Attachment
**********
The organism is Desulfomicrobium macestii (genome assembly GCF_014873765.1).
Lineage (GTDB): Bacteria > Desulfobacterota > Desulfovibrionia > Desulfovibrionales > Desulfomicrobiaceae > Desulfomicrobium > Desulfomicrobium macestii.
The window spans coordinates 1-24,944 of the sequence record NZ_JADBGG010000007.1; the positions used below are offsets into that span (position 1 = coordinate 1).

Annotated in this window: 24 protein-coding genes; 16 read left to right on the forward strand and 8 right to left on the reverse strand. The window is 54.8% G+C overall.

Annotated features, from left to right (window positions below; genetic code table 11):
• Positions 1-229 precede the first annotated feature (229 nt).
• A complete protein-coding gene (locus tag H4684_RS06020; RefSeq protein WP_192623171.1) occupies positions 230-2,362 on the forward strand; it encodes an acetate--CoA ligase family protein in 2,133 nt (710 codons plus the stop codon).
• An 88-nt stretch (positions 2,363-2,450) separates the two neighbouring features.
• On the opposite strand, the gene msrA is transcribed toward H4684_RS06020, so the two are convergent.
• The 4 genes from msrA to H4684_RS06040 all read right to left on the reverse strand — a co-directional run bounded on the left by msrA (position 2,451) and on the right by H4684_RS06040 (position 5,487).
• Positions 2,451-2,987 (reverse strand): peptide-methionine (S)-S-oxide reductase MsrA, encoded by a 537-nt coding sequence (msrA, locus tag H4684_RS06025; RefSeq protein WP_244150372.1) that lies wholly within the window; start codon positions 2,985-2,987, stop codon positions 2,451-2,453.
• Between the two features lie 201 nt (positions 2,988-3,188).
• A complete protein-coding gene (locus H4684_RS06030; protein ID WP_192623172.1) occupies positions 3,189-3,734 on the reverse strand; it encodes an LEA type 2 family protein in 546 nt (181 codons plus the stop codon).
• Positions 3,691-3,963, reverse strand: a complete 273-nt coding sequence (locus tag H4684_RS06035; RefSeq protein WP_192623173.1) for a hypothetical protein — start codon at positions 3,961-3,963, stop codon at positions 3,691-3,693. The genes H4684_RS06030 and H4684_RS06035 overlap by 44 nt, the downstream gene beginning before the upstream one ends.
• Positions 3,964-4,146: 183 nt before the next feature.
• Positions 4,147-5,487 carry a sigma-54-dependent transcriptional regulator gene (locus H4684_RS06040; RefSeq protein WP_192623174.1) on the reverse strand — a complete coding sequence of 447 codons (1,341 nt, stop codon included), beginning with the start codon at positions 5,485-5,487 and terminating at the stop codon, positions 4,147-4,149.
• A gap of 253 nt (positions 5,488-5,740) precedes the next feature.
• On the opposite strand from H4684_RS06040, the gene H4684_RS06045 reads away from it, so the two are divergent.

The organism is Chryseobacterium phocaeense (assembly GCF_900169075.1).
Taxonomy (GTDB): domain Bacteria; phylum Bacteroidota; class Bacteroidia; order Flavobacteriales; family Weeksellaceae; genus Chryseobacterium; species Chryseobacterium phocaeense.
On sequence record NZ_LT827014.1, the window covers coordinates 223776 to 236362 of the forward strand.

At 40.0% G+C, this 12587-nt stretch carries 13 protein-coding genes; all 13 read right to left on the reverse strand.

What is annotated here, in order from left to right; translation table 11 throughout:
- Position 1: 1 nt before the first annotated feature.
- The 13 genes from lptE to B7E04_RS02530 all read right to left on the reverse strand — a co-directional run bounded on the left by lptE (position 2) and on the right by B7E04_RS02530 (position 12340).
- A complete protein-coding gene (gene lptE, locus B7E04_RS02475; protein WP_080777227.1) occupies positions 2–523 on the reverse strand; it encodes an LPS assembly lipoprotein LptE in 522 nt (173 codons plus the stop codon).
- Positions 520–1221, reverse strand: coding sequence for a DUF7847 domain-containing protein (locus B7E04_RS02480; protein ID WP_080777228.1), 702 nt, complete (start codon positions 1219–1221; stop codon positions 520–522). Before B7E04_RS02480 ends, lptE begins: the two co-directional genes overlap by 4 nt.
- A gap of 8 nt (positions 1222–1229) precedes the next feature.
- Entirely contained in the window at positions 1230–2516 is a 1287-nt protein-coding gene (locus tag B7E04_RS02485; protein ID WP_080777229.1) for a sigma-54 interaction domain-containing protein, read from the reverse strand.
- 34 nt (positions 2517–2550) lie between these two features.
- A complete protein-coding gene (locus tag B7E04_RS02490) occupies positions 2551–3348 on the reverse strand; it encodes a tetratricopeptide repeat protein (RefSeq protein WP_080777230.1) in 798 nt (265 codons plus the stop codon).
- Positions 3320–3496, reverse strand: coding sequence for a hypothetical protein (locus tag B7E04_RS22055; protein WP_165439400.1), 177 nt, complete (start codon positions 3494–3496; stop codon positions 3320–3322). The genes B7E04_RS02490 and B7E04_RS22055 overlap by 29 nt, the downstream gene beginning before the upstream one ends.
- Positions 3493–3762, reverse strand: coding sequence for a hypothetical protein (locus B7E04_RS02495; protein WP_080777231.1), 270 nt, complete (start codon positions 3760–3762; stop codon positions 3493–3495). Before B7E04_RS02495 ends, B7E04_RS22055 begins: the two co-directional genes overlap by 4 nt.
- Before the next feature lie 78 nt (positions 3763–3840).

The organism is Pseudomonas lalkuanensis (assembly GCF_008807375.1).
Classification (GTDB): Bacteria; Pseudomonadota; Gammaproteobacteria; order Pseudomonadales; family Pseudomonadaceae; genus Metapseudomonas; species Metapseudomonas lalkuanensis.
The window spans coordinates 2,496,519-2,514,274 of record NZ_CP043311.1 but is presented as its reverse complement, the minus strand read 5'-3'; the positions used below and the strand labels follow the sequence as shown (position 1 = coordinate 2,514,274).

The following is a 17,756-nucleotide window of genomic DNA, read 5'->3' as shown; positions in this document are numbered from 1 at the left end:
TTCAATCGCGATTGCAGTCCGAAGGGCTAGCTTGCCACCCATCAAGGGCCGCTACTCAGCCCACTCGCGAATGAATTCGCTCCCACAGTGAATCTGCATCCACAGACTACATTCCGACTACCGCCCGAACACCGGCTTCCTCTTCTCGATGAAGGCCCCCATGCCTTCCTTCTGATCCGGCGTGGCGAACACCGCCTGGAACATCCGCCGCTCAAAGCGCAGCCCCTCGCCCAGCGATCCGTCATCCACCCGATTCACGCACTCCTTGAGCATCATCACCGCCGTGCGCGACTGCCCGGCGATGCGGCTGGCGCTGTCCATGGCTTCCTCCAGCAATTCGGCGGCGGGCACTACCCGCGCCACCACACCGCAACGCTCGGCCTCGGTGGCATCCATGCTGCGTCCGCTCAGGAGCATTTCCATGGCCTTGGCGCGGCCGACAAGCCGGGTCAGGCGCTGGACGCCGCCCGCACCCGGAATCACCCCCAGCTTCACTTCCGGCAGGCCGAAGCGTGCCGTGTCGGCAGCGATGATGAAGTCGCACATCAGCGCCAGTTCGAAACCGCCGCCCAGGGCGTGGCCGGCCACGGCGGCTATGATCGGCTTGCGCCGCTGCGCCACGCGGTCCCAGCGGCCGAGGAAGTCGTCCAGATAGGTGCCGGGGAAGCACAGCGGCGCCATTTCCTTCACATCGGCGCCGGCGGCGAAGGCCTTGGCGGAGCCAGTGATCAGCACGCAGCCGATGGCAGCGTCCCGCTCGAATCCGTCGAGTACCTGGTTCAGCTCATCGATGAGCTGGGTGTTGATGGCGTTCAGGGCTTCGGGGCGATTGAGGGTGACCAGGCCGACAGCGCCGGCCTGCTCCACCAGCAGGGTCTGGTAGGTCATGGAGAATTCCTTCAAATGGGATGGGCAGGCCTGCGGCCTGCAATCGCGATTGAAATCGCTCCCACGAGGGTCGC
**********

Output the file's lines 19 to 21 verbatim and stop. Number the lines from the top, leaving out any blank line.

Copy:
The organism is Chryseobacterium phocaeense (assembly GCF_900169075.1).
Taxonomy (GTDB): domain Bacteria; phylum Bacteroidota; class Bacteroidia; order Flavobacteriales; family Weeksellaceae; genus Chryseobacterium; species Chryseobacterium phocaeense.
On sequence record NZ_LT827014.1, the window covers coordinates 223776 to 236362 of the forward strand.